Apocalyptic fervor among Christians is reaching an all time high. With the immense popularity of the Left Behind Series, coupled with the imminent end of the world in 2012, the desire for a road map to the future has officially ascended to a level that surpasses anything we have ever seen.
In his excellent book In God’s Time, Craig C. Hill carefully guides us through the many diverse interpretations of apocalyptic literature in the Scriptures, and provides a way forward for Christians who are serious about sound hermeneutics. Hill opens his book by emphasizing that fundamentalism does not own eschatology. This point becomes even more important as you make your way through the book, because it becomes clear that Hill is directly arguing against a hermeneutic of interpreting futuristic passages in Scripture as though they could not possibly have a historical counterpart. Understanding the historical context, and varied nature of historical interpretation of apocalyptic passages in Scripture gives the interpreter a well-rounded view of the possible meanings of passages in question. If
Daniel and Revelation can be read not as guide maps to the future, but rather as carefully crafted literature that speaks to the historical context in which Christians are suffering the interpretation and meaning of those passages could be freed from narrow fundamentalist understandings.
Hill is correct in pointing out that eschatology in Scripture is not always unanimous. Varied positions, and perspectives grounded in historical context should be expected. Hill carefully traces eschatology throughout the Scriptures, and rightly points out that eschatology is not always about the future that cannot be changed, and is most certainly not about some far off distant land, which would be indiscernible to the original hearers.
In this book the reader is given a clear alternative to interpretations of the book of Revelation that rely completely on a futuristic interpretation. Revelation must be read in its proper context as apocalyptic literature, which always functions as the literature of the oppressed. Revelation must be firmly grounded in its historical context in order to be properly understood. Hill is careful to note that the pendulum normally swings between two extremes when interpreting Revelation:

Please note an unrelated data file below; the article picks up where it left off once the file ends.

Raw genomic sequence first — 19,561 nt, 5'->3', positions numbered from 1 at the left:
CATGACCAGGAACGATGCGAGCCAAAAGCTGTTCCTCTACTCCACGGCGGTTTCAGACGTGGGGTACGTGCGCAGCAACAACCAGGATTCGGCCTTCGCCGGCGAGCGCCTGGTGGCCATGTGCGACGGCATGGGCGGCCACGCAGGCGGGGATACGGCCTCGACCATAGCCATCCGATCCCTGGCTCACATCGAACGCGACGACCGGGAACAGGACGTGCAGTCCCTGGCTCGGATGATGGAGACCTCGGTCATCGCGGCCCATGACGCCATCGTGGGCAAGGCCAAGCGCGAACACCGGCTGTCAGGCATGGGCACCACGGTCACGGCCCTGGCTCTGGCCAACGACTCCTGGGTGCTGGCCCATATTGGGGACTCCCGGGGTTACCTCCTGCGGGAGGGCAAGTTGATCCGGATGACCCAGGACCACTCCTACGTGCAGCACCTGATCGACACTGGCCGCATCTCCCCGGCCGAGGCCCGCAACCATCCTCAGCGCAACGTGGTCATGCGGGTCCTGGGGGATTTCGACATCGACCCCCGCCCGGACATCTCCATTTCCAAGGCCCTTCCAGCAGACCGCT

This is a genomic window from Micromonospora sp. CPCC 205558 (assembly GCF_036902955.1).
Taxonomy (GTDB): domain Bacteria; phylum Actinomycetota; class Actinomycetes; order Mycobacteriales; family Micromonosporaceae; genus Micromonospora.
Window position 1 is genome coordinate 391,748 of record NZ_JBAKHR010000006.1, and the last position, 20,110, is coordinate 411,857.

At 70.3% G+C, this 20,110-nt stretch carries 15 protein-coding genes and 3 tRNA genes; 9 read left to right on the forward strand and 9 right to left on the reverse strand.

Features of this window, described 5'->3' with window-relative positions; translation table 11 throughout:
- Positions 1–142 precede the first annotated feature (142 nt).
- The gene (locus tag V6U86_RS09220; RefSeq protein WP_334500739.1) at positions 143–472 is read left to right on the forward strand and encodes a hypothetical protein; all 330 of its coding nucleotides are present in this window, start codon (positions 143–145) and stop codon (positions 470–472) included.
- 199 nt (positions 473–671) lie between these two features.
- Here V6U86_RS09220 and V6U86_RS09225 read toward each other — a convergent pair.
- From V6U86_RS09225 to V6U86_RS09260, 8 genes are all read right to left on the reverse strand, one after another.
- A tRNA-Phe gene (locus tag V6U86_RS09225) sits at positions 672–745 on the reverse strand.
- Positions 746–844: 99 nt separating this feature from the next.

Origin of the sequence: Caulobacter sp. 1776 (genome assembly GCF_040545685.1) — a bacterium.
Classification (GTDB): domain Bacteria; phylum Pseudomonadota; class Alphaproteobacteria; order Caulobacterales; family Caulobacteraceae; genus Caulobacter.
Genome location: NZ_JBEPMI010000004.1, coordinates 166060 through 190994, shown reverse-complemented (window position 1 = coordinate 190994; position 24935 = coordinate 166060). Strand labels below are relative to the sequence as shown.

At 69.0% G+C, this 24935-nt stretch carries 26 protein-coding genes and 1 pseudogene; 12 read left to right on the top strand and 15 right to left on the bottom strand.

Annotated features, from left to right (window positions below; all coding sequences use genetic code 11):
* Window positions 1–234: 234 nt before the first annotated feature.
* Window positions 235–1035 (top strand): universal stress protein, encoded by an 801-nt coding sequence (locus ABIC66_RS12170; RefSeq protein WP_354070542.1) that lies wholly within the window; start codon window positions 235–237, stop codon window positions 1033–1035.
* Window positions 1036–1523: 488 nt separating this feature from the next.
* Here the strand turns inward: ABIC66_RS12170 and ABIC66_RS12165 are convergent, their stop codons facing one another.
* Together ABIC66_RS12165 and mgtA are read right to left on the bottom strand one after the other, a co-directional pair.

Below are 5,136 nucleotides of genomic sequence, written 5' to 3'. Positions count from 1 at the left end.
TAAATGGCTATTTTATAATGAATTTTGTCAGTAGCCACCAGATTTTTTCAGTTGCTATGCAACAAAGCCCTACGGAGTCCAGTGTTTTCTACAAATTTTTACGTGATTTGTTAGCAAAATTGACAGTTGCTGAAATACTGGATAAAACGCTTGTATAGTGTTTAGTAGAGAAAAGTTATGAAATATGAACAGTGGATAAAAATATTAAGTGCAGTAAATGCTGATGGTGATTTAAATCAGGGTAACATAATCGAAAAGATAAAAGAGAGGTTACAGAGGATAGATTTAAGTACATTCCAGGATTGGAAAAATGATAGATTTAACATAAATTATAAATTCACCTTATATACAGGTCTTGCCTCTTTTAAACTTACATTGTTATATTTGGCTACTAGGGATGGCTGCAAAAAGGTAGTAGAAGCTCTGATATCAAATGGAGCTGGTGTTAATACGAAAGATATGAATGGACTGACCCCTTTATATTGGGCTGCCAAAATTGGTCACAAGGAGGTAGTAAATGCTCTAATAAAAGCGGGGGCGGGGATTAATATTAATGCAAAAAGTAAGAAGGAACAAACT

“We are prone to domesticate Revelation in one of two ways. The first is to strip the book of its historical context, decoupling Revelation from the first century and viewing it as a timeless guidebook to the Last Days, which coincidentally happen to be our days… The opposite tack is to limit the book to its Roman context, assuming that to explain Revelation is to be done with Revelation. No enduring insights are met, no ongoing questions entertained. The book is tamed and our world goes happily undisturbed.” (Page 111)
If we are to properly understand apocalyptic literature in Scripture we must ensure that our understandings are firmly grounded in historical context, while at the same time realizing that Revelation has a significant message for us today.
I thoroughly enjoyed Hill’s book, however, as with all works there are inherent weaknesses. I disagree with Hill on some of the stances he takes on Biblical authorship, and his binary understanding between the Gospels, Jesus, and Paul. Christian Eschatology is multifaceted in Scripture, with different authors giving us a different viewpoint to the future. These viewpoints are to be expected, celebrated, and understood as giving us a multi-dimensional look at the future plans of God for our world. God’s kingdom is both here and not yet, causing the tension that we live with in Scripture today. That tension is clear in both the Gospels, and Paul where each author struggles with here and not yet manifestation of the Kingdom of God.
In God’s Time is an excellent book, and I recommend it for any serious student of eschatology.